Achieving that goal may require another year or two of developing talent, but more importantly, it will require a more prominent place on the All-Star Week schedule. This year's game was shoehorned into a Monday night between two league games on Sunday and a Montréal Impact CONCACAF Champions League game on Tuesday.
All three contests forced withdrawals of players from the Homegrown roster. And I know of at least one other club that simply opted its players out.
"Some clubs were more receptive to letting their players play than others," Mondelo admitted. "I'm just trying to give them an opportunity to showcase their talents."
Hopefully it won't take too much cajoling to calm the skeptics.
"As more and more of these players begin to develop, there will be more opportunities for players to come in and play in these types of games," Mondelo said. "Will we get one from every team? I think it's impossible - when we get to 21 and 24 teams, it might not be practical, and we also want to showcase the best talent."
(For the record, interim Union manager Jim Curtin is very much on board. He gets the game's importance, not least because of his time in charge of the club's academy.)
Judging from opinions I heard after the game, it seems that MLS headquarters has the will. So do the players who took part in the exhibition. One of them was Union midfielder Zach Pfeffer, who got a rare and much-deserved chance to step into the national spotlight by playing in the game.
"I was really happy to get the opportunity to come out here and play," Pfeffer said. "It's really cool to bring together a whole bunch of great homegrown players. We had a great time."
It didn't hurt that Pfeffer got to play with old friends from the U.S. youth national team system, such as San Jose's Tommy Thompson and Los Angeles' Bradford Jamieson IV. They could be together again - along with Gil, Trapp and others - when the next Olympics qualifying cycle begins.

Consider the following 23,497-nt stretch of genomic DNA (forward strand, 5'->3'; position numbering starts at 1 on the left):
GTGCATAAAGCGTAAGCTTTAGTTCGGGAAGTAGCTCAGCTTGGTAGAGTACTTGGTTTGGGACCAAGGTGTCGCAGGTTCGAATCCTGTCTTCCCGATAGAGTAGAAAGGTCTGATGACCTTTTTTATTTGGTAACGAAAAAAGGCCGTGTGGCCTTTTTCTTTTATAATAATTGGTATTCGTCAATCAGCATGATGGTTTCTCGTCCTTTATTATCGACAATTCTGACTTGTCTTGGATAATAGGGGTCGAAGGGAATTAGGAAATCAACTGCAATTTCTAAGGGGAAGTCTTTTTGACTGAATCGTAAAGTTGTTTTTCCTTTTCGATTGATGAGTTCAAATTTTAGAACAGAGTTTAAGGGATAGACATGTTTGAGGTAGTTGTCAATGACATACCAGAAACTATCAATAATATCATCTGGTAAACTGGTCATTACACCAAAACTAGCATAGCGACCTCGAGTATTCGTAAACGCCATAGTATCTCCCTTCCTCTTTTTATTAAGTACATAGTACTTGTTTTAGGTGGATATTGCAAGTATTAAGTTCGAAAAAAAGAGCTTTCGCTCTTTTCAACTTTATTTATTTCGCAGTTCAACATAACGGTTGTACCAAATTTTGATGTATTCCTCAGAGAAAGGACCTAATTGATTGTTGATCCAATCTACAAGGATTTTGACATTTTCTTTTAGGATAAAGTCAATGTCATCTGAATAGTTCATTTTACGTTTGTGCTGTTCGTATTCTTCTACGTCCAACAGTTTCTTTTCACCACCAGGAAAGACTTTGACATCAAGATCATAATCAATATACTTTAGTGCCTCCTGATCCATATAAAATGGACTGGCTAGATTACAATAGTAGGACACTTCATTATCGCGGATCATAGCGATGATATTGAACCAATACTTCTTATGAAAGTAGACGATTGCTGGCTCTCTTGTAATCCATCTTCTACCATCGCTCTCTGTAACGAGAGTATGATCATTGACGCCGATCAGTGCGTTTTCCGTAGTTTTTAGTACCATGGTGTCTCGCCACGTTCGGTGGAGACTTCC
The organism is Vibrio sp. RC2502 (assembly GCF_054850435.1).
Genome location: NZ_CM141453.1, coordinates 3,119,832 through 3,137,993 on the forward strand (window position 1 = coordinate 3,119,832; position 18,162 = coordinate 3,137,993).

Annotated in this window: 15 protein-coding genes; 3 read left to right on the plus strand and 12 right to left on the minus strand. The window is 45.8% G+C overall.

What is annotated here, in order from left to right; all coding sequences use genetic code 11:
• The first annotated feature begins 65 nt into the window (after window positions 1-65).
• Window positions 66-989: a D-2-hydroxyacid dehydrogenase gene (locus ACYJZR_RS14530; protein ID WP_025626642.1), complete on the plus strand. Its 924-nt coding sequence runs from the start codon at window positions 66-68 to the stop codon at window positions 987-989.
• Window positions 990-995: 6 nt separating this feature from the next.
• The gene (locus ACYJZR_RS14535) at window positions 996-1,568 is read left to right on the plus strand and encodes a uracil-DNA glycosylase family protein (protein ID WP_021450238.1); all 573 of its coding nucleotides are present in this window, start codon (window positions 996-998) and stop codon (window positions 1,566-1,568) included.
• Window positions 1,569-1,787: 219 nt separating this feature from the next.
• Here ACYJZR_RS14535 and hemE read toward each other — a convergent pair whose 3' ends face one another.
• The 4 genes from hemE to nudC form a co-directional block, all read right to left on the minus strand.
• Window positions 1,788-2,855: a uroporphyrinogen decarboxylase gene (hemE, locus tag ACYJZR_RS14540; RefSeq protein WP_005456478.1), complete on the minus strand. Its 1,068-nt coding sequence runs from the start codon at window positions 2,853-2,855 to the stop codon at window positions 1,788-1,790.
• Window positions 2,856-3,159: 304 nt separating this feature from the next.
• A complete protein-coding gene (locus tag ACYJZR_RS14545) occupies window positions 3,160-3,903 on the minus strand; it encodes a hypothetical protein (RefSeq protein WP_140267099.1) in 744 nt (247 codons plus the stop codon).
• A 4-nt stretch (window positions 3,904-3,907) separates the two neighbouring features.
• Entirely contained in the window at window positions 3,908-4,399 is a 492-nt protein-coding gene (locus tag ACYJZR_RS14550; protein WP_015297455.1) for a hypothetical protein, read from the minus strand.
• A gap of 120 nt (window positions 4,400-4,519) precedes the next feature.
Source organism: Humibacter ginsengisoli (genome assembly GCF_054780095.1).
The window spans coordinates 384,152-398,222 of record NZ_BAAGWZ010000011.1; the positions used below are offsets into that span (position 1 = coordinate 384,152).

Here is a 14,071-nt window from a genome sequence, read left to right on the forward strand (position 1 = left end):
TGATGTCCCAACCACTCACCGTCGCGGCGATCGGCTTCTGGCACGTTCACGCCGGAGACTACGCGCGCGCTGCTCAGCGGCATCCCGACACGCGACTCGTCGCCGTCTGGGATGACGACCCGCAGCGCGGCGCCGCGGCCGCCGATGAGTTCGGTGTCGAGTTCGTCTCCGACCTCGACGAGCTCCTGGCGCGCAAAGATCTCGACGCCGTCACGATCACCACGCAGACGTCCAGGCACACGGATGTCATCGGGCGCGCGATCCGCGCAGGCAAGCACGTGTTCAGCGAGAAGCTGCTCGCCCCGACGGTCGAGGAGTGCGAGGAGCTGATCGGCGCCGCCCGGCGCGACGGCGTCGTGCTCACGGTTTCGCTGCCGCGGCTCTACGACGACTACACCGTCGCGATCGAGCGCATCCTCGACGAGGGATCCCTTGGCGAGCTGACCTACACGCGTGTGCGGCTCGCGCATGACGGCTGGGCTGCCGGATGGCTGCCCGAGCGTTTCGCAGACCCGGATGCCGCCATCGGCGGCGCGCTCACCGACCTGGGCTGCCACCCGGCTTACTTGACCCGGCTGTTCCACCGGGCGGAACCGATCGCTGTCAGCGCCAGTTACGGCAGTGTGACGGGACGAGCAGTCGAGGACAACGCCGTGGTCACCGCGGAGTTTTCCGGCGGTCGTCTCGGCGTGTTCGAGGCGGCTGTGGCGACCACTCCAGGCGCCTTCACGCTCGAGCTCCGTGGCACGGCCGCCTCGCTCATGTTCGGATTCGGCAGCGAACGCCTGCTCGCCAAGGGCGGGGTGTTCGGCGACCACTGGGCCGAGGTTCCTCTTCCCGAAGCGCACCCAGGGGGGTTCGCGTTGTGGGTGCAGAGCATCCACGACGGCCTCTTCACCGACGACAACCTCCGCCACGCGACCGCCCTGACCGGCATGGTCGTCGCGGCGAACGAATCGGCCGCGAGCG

Trapp has high expectations for a group that he says is "different than the traditional American soccer players."
"Growing up, a lot of guys were physical, big, fast athletic," he said. "These guys are smaller, technical, good with the ball, smart soccer players, which I think is a credit to how these academies have been developing kids. Hopefully it keeps growing over the next five to 10 years, so we have this wave and a next wave of players who will take our places."
It says a lot about the growth of American soccer - and the growth of American soccer players - that Trapp has that kind of perspective at his age.
This summer has shown that the future of the world's game in this country is brighter than it has ever been. As that future becomes the present, here's hoping that spectacles like the Homegrown Game continue to shine a spotlight on players who blend the eras together.